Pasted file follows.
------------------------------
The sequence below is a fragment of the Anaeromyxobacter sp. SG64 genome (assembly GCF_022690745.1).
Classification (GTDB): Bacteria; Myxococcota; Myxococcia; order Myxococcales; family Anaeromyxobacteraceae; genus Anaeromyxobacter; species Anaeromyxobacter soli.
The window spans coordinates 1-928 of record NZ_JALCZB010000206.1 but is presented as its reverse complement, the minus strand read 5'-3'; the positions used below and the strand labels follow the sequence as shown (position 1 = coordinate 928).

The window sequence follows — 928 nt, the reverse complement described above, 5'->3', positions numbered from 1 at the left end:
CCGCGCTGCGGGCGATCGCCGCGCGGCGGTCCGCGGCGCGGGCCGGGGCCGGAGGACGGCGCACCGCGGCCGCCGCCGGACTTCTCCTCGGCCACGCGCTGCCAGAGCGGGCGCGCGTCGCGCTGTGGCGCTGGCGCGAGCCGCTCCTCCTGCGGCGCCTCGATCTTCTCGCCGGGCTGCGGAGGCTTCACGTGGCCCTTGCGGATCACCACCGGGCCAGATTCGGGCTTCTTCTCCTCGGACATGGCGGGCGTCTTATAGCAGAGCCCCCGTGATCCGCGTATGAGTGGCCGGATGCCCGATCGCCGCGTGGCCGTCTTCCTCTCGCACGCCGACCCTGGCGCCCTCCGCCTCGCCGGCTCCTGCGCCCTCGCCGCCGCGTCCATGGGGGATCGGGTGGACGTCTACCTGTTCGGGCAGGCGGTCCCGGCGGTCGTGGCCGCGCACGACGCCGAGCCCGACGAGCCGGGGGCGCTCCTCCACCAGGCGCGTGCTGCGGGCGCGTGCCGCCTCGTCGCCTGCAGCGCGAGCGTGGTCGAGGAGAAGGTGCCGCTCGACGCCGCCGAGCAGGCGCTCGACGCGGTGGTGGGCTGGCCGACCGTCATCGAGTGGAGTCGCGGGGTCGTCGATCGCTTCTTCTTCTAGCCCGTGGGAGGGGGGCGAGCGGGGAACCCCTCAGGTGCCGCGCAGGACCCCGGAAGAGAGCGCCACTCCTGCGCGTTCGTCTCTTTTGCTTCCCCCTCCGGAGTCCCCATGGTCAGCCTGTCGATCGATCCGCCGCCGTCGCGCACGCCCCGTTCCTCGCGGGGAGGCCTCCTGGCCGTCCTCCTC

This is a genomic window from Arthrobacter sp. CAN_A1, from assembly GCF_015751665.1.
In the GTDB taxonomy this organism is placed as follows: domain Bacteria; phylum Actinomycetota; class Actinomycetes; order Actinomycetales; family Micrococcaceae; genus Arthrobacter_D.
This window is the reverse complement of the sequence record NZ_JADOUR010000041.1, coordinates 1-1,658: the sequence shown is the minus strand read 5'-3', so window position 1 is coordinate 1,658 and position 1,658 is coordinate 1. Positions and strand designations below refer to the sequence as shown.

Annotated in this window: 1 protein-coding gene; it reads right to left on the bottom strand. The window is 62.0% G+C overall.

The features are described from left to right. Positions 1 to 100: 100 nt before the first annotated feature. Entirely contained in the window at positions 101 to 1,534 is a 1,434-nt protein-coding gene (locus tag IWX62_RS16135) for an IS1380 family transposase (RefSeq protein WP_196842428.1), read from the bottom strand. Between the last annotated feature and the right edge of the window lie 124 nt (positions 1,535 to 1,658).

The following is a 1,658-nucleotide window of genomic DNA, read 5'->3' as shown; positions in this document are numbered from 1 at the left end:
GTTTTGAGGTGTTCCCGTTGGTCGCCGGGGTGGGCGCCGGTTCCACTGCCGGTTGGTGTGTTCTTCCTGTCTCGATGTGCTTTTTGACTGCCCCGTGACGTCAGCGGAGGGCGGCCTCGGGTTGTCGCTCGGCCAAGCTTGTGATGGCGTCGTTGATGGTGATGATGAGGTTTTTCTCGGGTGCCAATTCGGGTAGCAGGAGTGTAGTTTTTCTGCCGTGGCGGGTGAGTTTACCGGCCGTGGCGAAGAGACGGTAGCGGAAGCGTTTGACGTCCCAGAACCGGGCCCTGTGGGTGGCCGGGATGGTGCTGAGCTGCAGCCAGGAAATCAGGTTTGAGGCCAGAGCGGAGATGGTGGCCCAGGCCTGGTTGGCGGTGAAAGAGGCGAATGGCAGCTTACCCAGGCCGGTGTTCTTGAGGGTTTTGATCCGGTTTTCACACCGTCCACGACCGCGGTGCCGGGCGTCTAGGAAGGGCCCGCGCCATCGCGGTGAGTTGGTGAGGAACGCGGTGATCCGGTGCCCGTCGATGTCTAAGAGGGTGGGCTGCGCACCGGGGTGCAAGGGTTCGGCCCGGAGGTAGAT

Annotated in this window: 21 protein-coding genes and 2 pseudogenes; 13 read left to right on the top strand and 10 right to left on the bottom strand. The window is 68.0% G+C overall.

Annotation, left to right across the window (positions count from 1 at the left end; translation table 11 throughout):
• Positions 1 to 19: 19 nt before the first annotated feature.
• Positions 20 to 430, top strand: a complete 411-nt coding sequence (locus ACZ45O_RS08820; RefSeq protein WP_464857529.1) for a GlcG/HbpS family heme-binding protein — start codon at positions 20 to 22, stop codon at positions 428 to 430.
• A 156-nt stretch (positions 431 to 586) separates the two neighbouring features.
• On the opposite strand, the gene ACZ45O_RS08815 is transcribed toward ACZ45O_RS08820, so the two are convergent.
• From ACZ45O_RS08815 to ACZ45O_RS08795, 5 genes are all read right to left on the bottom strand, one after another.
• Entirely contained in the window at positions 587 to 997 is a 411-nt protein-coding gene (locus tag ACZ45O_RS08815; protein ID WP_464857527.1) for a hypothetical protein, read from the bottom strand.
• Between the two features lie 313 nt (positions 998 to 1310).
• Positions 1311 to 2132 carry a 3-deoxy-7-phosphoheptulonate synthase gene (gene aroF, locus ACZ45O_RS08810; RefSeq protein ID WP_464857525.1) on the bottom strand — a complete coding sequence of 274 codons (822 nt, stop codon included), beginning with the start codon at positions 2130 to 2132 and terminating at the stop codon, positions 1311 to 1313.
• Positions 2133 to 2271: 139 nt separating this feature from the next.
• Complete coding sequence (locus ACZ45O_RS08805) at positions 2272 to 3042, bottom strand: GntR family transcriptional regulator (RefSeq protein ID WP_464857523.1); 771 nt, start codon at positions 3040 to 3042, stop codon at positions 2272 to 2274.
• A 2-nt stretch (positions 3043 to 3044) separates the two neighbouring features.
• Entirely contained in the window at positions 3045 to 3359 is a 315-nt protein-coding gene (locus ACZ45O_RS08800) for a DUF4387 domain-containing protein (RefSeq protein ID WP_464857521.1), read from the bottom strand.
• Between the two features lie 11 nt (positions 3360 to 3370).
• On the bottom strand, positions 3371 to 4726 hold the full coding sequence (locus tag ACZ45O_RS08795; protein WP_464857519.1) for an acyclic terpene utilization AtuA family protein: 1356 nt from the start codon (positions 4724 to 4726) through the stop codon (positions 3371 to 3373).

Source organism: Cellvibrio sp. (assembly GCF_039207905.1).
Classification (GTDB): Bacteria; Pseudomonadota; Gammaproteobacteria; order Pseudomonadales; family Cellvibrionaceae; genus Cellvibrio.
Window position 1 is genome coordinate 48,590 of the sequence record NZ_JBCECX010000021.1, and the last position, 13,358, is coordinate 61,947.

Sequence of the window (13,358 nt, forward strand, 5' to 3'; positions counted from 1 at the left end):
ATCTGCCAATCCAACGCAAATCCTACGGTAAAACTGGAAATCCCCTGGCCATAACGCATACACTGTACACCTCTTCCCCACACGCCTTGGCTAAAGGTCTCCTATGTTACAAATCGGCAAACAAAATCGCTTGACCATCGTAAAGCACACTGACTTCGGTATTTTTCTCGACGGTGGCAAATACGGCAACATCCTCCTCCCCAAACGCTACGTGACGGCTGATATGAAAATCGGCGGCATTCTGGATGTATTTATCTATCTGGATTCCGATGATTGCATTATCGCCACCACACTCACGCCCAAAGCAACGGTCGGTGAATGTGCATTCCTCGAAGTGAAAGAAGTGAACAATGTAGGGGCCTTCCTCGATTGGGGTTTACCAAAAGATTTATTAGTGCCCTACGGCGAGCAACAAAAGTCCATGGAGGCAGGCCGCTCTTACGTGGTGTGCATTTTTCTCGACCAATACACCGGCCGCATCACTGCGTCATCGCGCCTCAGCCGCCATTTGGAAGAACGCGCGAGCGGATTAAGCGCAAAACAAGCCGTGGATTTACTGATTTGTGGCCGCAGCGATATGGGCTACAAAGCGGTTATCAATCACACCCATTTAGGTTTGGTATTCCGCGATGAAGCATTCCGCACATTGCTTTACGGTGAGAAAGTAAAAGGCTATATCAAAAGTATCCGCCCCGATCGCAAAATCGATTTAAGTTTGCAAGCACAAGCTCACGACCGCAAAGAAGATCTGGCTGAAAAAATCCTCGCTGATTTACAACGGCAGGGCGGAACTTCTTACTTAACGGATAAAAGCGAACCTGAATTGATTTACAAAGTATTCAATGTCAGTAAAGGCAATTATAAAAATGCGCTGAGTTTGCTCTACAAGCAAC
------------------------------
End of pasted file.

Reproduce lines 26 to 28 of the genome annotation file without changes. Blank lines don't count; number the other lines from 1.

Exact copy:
• Entirely contained in the window at positions 3045 to 3359 is a 315-nt protein-coding gene (locus ACZ45O_RS08800) for a DUF4387 domain-containing protein (RefSeq protein ID WP_464857521.1), read from the bottom strand.
• Between the two features lie 11 nt (positions 3360 to 3370).
• On the bottom strand, positions 3371 to 4726 hold the full coding sequence (locus tag ACZ45O_RS08795; protein WP_464857519.1) for an acyclic terpene utilization AtuA family protein: 1356 nt from the start codon (positions 4724 to 4726) through the stop codon (positions 3371 to 3373).